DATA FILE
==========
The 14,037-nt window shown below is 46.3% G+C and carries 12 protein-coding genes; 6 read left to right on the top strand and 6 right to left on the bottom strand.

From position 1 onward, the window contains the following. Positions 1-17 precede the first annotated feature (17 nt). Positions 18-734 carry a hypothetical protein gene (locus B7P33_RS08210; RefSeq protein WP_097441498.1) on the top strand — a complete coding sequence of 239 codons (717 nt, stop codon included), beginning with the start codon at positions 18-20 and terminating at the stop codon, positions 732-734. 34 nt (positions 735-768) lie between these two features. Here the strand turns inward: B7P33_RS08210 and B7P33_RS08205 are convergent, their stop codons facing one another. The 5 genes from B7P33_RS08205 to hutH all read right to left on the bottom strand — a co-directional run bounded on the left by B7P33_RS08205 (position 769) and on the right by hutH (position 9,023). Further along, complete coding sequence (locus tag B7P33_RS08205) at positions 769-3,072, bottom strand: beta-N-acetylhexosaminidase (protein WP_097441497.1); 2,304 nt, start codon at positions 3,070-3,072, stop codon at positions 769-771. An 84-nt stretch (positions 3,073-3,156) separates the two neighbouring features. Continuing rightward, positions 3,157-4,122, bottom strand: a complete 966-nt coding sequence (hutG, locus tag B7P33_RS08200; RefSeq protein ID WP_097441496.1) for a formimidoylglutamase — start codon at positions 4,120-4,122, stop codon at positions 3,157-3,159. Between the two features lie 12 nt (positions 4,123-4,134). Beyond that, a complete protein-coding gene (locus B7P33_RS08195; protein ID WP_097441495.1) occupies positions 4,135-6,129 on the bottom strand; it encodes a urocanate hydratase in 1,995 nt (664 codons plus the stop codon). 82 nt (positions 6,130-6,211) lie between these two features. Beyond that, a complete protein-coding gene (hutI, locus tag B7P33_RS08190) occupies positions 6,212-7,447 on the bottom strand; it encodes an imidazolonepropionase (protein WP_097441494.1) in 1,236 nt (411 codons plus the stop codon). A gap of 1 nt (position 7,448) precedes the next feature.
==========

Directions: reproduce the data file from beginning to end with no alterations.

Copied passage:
The 14,037-nt window shown below is 46.3% G+C and carries 12 protein-coding genes; 6 read left to right on the top strand and 6 right to left on the bottom strand.

From position 1 onward, the window contains the following. Positions 1-17 precede the first annotated feature (17 nt). Positions 18-734 carry a hypothetical protein gene (locus B7P33_RS08210; RefSeq protein WP_097441498.1) on the top strand — a complete coding sequence of 239 codons (717 nt, stop codon included), beginning with the start codon at positions 18-20 and terminating at the stop codon, positions 732-734. 34 nt (positions 735-768) lie between these two features. Here the strand turns inward: B7P33_RS08210 and B7P33_RS08205 are convergent, their stop codons facing one another. The 5 genes from B7P33_RS08205 to hutH all read right to left on the bottom strand — a co-directional run bounded on the left by B7P33_RS08205 (position 769) and on the right by hutH (position 9,023). Further along, complete coding sequence (locus tag B7P33_RS08205) at positions 769-3,072, bottom strand: beta-N-acetylhexosaminidase (protein WP_097441497.1); 2,304 nt, start codon at positions 3,070-3,072, stop codon at positions 769-771. An 84-nt stretch (positions 3,073-3,156) separates the two neighbouring features. Continuing rightward, positions 3,157-4,122, bottom strand: a complete 966-nt coding sequence (hutG, locus tag B7P33_RS08200; RefSeq protein ID WP_097441496.1) for a formimidoylglutamase — start codon at positions 4,120-4,122, stop codon at positions 3,157-3,159. Between the two features lie 12 nt (positions 4,123-4,134). Beyond that, a complete protein-coding gene (locus B7P33_RS08195; protein ID WP_097441495.1) occupies positions 4,135-6,129 on the bottom strand; it encodes a urocanate hydratase in 1,995 nt (664 codons plus the stop codon). 82 nt (positions 6,130-6,211) lie between these two features. Beyond that, a complete protein-coding gene (hutI, locus tag B7P33_RS08190) occupies positions 6,212-7,447 on the bottom strand; it encodes an imidazolonepropionase (protein WP_097441494.1) in 1,236 nt (411 codons plus the stop codon). A gap of 1 nt (position 7,448) precedes the next feature.